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Nutrition Nuggets
 
 
Your dog's nutrition is important for a healthy & happy life. petMD experts help you to know what to feed your dog, how much food to feed, and the differences in dog foods, so your dog gets optimum nutrition.
Nutrition Nuggets is the newest offshoot of petMD's Dog Nutrition Center. Each week Dr. Coates will use her expertise and wisdom to blog about the intricacies of dog nutrition.

Feeding the Dog with Chronic Diarrhea

January 17, 2014 / (2) comments

There are many causes of diarrhea in dogs. The most common are intestinal parasites (e.g., roundworms, hookworms, Giardia), bacterial infections or overgrowth, dietary indiscretion (e.g., garbage ingestion or an abrupt diet change), and inflammatory diseases (e.g., diet intolerances or allergies). Many of these diseases are easily diagnosed and cured with proper treatment. However, some disorders are not curable and must be managed with medication and/or dietary modification.

 

Diet plays a large role in the management of most cases of chronic diarrhea in dogs. For example, symptoms of food intolerance or allergy may completely resolve with a hypoallergenic or novel protein diet. Dogs with exocrine pancreatic insufficiency (caused by a lack of digestive enzymes produced by the pancreas) should eat an easily-digestible diet that is either very low fat or sometimes high in fat, depending on the animal’s response. Inflammatory Bowel Disease (IBD) is a disorder of unknown cause that is characterized by inflammation in the digestive tract. Some dogs with IBD benefit from hypoallergenic diets due to an underlying allergy. 

 

Sometimes the diet is not the primary cause of digestive tract dysfunction, but when diarrhea occurs over a prolonged period of time, it can lead to nutrient deficiencies or exacerbate the underlying disorder. Most dogs with chronic diarrhea benefit from switching to a diet that can improve their ability to digest and absorb nutrients, thereby optimizing the overall health of the animal.

 

Characteristics of a diet that may improve digestive tract health include:

 

  1. Good quality protein that has high digestibility (exceeding 85%), which requires less gastric, pancreatic, biliary and intestinal secretions for more complete digestion and absorption. Protein loss through the gut is common with chronic diarrhea. An easily-digestible diet is recommended because the lining of the intestines is often damaged and this can impair digestion and absorption.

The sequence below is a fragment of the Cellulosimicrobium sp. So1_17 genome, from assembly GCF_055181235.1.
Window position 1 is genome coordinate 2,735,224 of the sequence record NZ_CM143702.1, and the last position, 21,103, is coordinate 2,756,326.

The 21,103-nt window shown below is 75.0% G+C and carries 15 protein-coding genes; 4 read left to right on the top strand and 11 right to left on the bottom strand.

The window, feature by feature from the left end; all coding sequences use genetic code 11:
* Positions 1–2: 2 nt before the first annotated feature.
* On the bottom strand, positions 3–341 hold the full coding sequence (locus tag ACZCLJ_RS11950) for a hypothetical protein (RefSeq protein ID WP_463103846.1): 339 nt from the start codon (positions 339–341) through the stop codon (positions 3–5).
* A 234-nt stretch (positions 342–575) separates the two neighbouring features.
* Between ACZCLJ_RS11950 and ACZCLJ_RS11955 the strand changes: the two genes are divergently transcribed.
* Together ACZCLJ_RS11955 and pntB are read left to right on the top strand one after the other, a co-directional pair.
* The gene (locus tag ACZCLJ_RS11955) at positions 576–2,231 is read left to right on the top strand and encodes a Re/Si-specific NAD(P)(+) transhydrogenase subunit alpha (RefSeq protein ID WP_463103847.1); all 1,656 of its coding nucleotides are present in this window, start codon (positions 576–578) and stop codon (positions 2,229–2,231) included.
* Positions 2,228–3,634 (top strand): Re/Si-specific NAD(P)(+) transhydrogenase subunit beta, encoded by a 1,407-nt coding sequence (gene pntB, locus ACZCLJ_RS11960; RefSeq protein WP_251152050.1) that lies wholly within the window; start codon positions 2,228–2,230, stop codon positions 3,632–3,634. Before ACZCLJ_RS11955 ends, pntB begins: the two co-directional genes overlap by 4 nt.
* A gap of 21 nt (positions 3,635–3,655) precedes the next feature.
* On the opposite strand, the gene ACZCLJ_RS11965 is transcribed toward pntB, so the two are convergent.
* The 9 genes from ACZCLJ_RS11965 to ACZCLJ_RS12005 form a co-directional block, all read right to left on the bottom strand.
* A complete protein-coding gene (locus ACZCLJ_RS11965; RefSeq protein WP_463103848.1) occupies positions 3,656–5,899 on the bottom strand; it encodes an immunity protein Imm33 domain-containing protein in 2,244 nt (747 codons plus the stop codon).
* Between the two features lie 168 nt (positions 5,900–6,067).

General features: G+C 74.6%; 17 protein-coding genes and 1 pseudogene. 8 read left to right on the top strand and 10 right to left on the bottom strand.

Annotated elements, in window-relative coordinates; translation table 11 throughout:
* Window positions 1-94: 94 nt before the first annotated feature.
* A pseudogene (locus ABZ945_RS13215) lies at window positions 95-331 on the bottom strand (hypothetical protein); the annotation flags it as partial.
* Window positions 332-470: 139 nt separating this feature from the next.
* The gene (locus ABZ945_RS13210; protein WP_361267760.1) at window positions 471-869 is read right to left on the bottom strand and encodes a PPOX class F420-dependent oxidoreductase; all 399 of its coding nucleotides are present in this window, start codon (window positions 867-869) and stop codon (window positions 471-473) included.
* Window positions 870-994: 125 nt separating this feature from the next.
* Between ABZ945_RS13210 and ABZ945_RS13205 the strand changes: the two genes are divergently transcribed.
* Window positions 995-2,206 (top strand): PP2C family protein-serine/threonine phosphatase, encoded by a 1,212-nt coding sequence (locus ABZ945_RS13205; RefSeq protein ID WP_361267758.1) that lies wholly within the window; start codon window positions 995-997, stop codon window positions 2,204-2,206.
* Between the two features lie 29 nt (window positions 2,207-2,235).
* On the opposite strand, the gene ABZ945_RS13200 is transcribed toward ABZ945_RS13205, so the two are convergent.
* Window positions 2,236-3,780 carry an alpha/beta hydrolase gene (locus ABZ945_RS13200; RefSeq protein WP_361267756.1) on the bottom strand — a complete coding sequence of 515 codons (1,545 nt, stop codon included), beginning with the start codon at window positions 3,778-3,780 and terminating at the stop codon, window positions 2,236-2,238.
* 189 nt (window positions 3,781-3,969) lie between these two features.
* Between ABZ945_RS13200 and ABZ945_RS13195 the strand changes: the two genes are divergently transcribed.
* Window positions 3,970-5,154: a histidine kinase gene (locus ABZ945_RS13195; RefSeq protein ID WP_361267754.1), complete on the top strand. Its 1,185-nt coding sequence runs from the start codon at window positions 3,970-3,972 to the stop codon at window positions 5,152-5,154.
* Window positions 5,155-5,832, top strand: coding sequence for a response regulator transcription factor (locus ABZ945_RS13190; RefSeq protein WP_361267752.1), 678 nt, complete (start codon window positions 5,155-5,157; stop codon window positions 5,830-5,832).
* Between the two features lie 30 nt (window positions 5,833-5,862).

2. Fat is a tricky nutrient. It is a good source of energy, so a high fat diet is beneficial in some diseases. However, other conditions result in altered fat transport or metabolism, so a low fat diet is better. It may be necessary to try different diets to see which one works best.
  3. Both soluble and insoluble fiber have beneficial effects, so a diet with moderate fermentation and solubility is recommended to get the benefit of both types.
  4. Carbohydrates should also be highly digestible. White rice is considered to be the best source of carbs for digestive tract disorders.

 

Other ingredients that may be important to digestive health are:

 

  1. Glutamine — a non-essential amino acid that has many supportive functions for the digestive tract. Supplementation can improve digestive health and optimize immune system function.
  2. Prebiotics — dietary substances that help beneficial bacteria in the gut and deter harmful bacteria. These are often found in commercially-prepared diets for digestive tract health.
  3. Probiotics — live microorganisms that are added to the diet to improve the balance of bacteria in the gut.

 

The diet must also be palatable so the dog will want to eat it, and nutritionally balanced so the dog does not suffer from nutritional deficiencies or excesses.

 

While it is possible to prepare a homemade diet to meet these recommendations, I recommend you consult a veterinary nutritionist for help in formulating an appropriate recipe. Alternatively, many prescription and even a few over the counter diets are available that meet these criteria and have been used successfully for years. Ask your veterinarian for a recommendation appropriate to the particulars of your dog’s situation.

 

Dr. Jennifer Coates

 

Image: Ermolaev Alexander / Shutterstock

 

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ABOUT NUTRITION NUGGETS

JENNIFER COATES, DVM

Photo of Jennifer

... graduated with honors from the Virginia-Maryland Regional College of Veterinary Medicine in 1999. In the years since, she has practiced veterinary medicine in Virginia, Wyoming, and Colorado. She is the author of several books about veterinary medicine and animal care, including the Dictionary of Veterinary Terms, Vet-Speak Deciphered for the Non-Veterinarian .

Jennifer also writes short stories that focus on the strength and importance of the human-animal bond and freelance articles relating to a variety of animal care and veterinary topics. Dr. Coates lives in Fort Collins, Colorado with her husband, daughter, and pets.

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